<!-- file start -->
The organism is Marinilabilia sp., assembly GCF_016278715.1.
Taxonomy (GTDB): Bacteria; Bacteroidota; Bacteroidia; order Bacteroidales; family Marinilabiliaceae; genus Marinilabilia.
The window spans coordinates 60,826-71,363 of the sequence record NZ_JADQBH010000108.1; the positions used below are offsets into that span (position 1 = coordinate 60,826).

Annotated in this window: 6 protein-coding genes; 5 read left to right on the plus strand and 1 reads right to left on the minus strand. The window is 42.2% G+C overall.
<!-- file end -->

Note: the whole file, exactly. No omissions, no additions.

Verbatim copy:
The organism is Marinilabilia sp., assembly GCF_016278715.1.
Taxonomy (GTDB): Bacteria; Bacteroidota; Bacteroidia; order Bacteroidales; family Marinilabiliaceae; genus Marinilabilia.
The window spans coordinates 60,826-71,363 of the sequence record NZ_JADQBH010000108.1; the positions used below are offsets into that span (position 1 = coordinate 60,826).

Annotated in this window: 6 protein-coding genes; 5 read left to right on the plus strand and 1 reads right to left on the minus strand. The window is 42.2% G+C overall.